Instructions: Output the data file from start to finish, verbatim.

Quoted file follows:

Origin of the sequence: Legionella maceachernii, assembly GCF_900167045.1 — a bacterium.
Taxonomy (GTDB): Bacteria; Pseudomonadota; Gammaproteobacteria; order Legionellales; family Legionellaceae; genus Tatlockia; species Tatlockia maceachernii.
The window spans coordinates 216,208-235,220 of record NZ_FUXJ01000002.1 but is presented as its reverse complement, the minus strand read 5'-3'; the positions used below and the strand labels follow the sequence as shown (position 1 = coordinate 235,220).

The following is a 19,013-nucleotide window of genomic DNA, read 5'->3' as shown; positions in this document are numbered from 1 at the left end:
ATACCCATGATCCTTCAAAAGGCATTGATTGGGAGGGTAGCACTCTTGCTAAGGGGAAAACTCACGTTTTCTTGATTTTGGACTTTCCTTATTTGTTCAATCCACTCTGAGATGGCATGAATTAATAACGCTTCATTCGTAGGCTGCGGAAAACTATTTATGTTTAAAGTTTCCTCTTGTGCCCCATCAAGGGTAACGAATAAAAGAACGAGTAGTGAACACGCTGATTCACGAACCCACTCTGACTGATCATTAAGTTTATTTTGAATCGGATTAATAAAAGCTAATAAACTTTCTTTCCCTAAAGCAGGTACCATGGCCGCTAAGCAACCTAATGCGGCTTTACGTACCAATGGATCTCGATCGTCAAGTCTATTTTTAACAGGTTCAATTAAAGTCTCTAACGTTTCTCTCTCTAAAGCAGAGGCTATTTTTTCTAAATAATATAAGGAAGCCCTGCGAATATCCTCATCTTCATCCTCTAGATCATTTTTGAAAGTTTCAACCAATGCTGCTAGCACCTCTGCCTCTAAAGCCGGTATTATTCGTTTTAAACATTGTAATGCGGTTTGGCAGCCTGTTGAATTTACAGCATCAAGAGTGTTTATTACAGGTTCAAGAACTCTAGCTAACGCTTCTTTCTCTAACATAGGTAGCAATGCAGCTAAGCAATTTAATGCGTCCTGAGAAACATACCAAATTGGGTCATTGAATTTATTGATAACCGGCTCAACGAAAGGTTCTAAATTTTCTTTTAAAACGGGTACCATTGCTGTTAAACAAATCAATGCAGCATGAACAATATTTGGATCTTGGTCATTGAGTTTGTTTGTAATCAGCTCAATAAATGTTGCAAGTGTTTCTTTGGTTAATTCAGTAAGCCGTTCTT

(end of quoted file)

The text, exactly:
Origin of the sequence: Legionella maceachernii, assembly GCF_900167045.1 — a bacterium.
Taxonomy (GTDB): Bacteria; Pseudomonadota; Gammaproteobacteria; order Legionellales; family Legionellaceae; genus Tatlockia; species Tatlockia maceachernii.
The window spans coordinates 216,208-235,220 of record NZ_FUXJ01000002.1 but is presented as its reverse complement, the minus strand read 5'-3'; the positions used below and the strand labels follow the sequence as shown (position 1 = coordinate 235,220).

The following is a 19,013-nucleotide window of genomic DNA, read 5'->3' as shown; positions in this document are numbered from 1 at the left end:
ATACCCATGATCCTTCAAAAGGCATTGATTGGGAGGGTAGCACTCTTGCTAAGGGGAAAACTCACGTTTTCTTGATTTTGGACTTTCCTTATTTGTTCAATCCACTCTGAGATGGCATGAATTAATAACGCTTCATTCGTAGGCTGCGGAAAACTATTTATGTTTAAAGTTTCCTCTTGTGCCCCATCAAGGGTAACGAATAAAAGAACGAGTAGTGAACACGCTGATTCACGAACCCACTCTGACTGATCATTAAGTTTATTTTGAATCGGATTAATAAAAGCTAATAAACTTTCTTTCCCTAAAGCAGGTACCATGGCCGCTAAGCAACCTAATGCGGCTTTACGTACCAATGGATCTCGATCGTCAAGTCTATTTTTAACAGGTTCAATTAAAGTCTCTAACGTTTCTCTCTCTAAAGCAGAGGCTATTTTTTCTAAATAATATAAGGAAGCCCTGCGAATATCCTCATCTTCATCCTCTAGATCATTTTTGAAAGTTTCAACCAATGCTGCTAGCACCTCTGCCTCTAAAGCCGGTATTATTCGTTTTAAACATTGTAATGCGGTTTGGCAGCCTGTTGAATTTACAGCATCAAGAGTGTTTATTACAGGTTCAAGAACTCTAGCTAACGCTTCTTTCTCTAACATAGGTAGCAATGCAGCTAAGCAATTTAATGCGTCCTGAGAAACATACCAAATTGGGTCATTGAATTTATTGATAACCGGCTCAACGAAAGGTTCTAAATTTTCTTTTAAAACGGGTACCATTGCTGTTAAACAAATCAATGCAGCATGAACAATATTTGGATCTTGGTCATTGAGTTTGTTTGTAATCAGCTCAATAAATGTTGCAAGTGTTTCTTTGGTTAATTCAGTAAGCCGTTCTT